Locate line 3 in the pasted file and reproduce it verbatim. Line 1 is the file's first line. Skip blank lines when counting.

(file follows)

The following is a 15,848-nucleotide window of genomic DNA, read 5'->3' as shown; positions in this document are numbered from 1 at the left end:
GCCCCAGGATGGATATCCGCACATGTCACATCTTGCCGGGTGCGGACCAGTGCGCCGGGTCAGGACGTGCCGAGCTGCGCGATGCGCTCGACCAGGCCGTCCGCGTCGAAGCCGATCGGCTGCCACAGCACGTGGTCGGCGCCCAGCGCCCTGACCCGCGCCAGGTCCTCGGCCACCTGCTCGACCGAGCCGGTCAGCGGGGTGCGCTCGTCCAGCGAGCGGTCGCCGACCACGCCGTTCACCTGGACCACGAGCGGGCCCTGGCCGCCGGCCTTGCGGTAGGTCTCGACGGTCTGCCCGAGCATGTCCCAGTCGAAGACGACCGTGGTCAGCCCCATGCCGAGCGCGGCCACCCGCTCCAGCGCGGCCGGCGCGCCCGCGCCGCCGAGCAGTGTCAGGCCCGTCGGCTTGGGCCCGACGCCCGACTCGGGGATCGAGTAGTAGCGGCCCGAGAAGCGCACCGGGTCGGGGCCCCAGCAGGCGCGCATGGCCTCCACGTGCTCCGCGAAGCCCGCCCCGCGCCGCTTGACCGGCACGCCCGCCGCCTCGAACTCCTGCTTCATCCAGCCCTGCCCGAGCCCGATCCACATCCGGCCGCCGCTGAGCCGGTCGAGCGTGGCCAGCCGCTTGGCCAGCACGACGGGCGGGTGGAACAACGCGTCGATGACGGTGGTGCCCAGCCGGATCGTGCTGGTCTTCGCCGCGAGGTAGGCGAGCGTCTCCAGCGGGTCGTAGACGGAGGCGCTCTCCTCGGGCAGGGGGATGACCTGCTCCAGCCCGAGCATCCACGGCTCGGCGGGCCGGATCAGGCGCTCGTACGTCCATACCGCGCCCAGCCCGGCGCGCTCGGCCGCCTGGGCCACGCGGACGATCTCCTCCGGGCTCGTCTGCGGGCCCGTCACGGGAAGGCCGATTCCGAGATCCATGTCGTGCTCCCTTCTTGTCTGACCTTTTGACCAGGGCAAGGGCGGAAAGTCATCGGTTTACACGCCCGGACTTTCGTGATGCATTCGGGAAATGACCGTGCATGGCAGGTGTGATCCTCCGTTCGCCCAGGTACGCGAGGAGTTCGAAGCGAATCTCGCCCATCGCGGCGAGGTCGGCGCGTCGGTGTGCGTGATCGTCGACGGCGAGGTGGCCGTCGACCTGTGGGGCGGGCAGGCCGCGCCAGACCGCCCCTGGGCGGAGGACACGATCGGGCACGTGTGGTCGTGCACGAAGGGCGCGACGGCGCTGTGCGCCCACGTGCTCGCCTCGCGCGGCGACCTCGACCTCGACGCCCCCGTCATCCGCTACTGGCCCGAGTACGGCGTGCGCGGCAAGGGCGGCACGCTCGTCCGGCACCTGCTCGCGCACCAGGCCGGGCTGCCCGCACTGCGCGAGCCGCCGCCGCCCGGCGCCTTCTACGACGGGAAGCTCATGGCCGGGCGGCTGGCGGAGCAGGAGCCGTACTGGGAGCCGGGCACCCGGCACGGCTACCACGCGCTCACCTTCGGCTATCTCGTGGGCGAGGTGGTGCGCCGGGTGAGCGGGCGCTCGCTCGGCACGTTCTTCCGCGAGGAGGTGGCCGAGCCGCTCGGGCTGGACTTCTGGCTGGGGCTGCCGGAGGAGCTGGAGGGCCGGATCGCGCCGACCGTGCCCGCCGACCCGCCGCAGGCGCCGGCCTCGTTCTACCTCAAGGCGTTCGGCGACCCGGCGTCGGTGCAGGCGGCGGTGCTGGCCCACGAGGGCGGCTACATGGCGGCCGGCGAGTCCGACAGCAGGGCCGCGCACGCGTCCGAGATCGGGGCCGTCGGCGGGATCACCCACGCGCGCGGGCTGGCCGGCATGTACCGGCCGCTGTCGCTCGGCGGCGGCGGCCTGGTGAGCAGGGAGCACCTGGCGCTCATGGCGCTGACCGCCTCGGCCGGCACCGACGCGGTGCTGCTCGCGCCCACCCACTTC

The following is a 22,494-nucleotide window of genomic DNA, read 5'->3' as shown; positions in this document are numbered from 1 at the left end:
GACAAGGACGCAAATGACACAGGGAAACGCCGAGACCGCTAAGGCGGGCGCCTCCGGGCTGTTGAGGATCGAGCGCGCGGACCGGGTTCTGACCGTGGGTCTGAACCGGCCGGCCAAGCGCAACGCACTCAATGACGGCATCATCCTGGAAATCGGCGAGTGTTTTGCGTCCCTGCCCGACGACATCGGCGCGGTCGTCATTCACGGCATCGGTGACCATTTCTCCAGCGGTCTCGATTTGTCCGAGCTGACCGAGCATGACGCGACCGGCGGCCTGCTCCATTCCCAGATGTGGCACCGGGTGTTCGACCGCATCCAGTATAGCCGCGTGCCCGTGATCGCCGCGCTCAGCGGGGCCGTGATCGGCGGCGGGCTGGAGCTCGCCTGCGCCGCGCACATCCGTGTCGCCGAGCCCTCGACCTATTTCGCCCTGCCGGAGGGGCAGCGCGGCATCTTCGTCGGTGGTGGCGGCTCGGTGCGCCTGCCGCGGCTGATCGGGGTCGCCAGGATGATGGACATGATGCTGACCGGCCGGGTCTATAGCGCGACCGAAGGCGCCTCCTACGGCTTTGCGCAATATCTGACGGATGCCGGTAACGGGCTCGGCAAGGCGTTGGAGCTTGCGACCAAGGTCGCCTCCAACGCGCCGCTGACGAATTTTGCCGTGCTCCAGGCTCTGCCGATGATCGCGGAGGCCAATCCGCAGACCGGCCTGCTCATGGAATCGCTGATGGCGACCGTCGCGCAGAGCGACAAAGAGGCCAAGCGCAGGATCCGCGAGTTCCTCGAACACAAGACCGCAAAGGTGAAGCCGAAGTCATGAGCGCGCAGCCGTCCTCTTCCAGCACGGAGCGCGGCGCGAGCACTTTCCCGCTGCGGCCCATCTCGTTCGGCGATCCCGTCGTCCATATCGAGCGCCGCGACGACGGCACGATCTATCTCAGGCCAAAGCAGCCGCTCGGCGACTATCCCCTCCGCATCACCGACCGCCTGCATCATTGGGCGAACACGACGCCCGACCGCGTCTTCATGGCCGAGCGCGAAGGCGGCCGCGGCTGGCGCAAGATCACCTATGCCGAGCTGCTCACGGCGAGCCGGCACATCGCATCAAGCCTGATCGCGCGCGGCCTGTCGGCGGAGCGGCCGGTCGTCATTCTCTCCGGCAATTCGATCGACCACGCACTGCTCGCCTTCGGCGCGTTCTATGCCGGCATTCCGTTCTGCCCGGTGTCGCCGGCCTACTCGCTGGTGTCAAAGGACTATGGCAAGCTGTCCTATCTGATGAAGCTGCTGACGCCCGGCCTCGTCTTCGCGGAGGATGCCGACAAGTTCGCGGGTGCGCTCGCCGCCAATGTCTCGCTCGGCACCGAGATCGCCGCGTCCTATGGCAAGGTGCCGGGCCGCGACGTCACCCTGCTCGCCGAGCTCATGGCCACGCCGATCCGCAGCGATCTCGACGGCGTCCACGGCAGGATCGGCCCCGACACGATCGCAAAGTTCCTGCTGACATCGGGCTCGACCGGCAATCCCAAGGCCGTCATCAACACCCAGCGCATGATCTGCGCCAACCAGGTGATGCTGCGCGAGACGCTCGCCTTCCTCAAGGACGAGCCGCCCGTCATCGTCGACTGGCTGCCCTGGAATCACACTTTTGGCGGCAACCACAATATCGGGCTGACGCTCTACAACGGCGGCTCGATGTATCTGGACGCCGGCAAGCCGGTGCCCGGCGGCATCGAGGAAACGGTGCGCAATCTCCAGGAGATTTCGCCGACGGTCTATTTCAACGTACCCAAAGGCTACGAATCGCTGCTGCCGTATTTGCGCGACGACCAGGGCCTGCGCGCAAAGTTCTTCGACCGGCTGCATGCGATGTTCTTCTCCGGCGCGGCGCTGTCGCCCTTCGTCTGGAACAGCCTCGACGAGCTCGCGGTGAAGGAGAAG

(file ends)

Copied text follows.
The following is a 22,494-nucleotide window of genomic DNA, read 5'->3' as shown; positions in this document are numbered from 1 at the left end: